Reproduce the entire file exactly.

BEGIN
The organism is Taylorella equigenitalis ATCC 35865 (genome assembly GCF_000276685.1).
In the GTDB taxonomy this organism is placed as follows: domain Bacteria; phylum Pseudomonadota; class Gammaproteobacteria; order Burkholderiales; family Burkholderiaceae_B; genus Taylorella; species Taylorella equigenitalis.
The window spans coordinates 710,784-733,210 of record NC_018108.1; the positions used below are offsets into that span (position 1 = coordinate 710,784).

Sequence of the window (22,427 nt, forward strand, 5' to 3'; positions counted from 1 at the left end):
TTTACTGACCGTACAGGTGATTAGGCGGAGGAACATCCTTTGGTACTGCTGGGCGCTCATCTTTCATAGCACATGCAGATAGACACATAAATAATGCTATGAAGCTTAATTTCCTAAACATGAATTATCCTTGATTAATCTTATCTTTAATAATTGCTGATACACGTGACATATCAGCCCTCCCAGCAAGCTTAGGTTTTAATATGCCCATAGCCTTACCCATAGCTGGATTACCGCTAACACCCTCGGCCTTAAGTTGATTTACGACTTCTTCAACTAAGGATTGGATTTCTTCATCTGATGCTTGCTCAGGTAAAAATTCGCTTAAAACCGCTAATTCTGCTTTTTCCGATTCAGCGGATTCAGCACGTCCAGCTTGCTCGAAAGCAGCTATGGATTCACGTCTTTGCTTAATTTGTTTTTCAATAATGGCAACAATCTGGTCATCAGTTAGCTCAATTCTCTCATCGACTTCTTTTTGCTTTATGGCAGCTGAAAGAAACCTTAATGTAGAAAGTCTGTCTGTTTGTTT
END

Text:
The organism is Taylorella equigenitalis ATCC 35865 (genome assembly GCF_000276685.1).
In the GTDB taxonomy this organism is placed as follows: domain Bacteria; phylum Pseudomonadota; class Gammaproteobacteria; order Burkholderiales; family Burkholderiaceae_B; genus Taylorella; species Taylorella equigenitalis.
The window spans coordinates 710,784-733,210 of record NC_018108.1; the positions used below are offsets into that span (position 1 = coordinate 710,784).

Sequence of the window (22,427 nt, forward strand, 5' to 3'; positions counted from 1 at the left end):
TTTACTGACCGTACAGGTGATTAGGCGGAGGAACATCCTTTGGTACTGCTGGGCGCTCATCTTTCATAGCACATGCAGATAGACACATAAATAATGCTATGAAGCTTAATTTCCTAAACATGAATTATCCTTGATTAATCTTATCTTTAATAATTGCTGATACACGTGACATATCAGCCCTCCCAGCAAGCTTAGGTTTTAATATGCCCATAGCCTTACCCATAGCTGGATTACCGCTAACACCCTCGGCCTTAAGTTGATTTACGACTTCTTCAACTAAGGATTGGATTTCTTCATCTGATGCTTGCTCAGGTAAAAATTCGCTTAAAACCGCTAATTCTGCTTTTTCCGATTCAGCGGATTCAGCACGTCCAGCTTGCTCGAAAGCAGCTATGGATTCACGTCTTTGCTTAATTTGTTTTTCAATAATGGCAACAATCTGGTCATCAGTTAGCTCAATTCTCTCATCGACTTCTTTTTGCTTTATGGCAGCTGAAAGAAACCTTAATGTAGAAAGTCTGTCTGTTTGTTT